The catalyst for the chain of events in the spring of 1989 was the death of Hu in mid-April; Hu was transformed into a martyr for the cause of political liberalization. On the day of his funeral (April 22), tens of thousands of students gathered in Tiananmen Square demanding democratic and other reforms. For the next several weeks, students in crowds of varying sizes—eventually joined by a wide variety of individuals seeking political, social, and economic reforms—gathered in the square.
Thousands of students from local colleges and universities march to Tiananmen Square, Beijing, on May 4, 1989, to demonstrate for government reform.
The initial government response was to issue stern warnings but take no action against the mounting crowds in the square. Similar demonstrations rose up in a number of other Chinese cities, notably Shanghai, Nanjing, Xi’an, Changsha, and Chengdu. However, the principal outside media coverage was in Beijing, in part because a large number of Western journalists had gathered there to report on the visit to China by Soviet leader Mikhail Gorbachev in mid-May. Shortly after his arrival, a demonstration in Tiananmen Square drew some one million participants and was widely broadcast overseas.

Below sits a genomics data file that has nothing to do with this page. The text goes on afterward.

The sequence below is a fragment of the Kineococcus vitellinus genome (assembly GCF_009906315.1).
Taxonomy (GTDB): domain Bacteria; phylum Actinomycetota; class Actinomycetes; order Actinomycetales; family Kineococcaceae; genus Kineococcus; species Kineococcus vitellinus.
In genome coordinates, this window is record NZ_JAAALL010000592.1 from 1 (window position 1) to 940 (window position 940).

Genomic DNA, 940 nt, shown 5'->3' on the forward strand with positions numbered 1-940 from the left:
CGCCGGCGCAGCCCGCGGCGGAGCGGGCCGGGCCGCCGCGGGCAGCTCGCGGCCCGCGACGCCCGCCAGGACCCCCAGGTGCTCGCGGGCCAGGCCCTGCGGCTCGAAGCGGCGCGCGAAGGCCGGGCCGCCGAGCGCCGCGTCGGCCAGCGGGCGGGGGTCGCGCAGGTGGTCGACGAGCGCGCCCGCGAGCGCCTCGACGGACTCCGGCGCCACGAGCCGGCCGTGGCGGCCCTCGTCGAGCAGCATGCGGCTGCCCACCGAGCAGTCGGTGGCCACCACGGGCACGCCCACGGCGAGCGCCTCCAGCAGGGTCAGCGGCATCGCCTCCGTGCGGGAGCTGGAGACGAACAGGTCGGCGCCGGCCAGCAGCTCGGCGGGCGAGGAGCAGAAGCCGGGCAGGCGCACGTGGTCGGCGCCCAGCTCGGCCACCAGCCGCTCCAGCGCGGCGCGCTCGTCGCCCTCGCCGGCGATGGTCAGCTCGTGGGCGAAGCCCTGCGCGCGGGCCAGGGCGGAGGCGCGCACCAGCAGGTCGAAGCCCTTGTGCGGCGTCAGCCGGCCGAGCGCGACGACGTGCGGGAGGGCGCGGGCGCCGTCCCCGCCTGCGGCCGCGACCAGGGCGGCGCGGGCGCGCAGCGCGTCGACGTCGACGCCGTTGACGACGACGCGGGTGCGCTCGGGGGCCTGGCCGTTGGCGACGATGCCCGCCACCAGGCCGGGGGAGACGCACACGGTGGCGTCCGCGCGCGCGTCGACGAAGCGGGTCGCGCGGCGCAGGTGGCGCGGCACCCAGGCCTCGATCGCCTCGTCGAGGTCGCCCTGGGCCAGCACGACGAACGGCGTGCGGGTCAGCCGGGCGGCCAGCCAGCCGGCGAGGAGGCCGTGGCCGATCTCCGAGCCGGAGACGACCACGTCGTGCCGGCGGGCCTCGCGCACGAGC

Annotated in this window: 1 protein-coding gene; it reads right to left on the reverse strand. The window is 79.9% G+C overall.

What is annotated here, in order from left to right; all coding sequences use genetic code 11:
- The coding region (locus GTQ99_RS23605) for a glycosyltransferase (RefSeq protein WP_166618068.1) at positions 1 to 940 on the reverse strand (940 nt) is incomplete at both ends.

Meanwhile, an intense debate ensued among government and party officials on how to handle the mounting protests. Moderates, such as Zhao Ziyang (Hu Yaobang’s successor as party general secretary), advocated negotiating with the demonstrators and offering concessions. However, they were overruled by hard-liners led by Chinese premier Li Peng and supported by paramount elder statesman Deng Xiaoping, who, fearing anarchy, insisted on forcibly suppressing the protests.
Students from Beijing University stage a huge demonstration in Tiananmen Square as they start an unlimited hunger strike as the part of mass pro-democracy protest against the Chinese government, on May 18, 1989.
During the last two weeks of May, martial law was declared in Beijing, and army troops were stationed around the city. However, an attempt by the troops to reach Tiananmen Square was thwarted when Beijing citizens flooded the streets and blocked their way. Protesters remained in large numbers in Tiananmen Square, centring themselves around a plaster statue called “Goddess of Democracy,” near the northern end of the square. Western journalists also maintained a presence there, often providing live coverage of the events.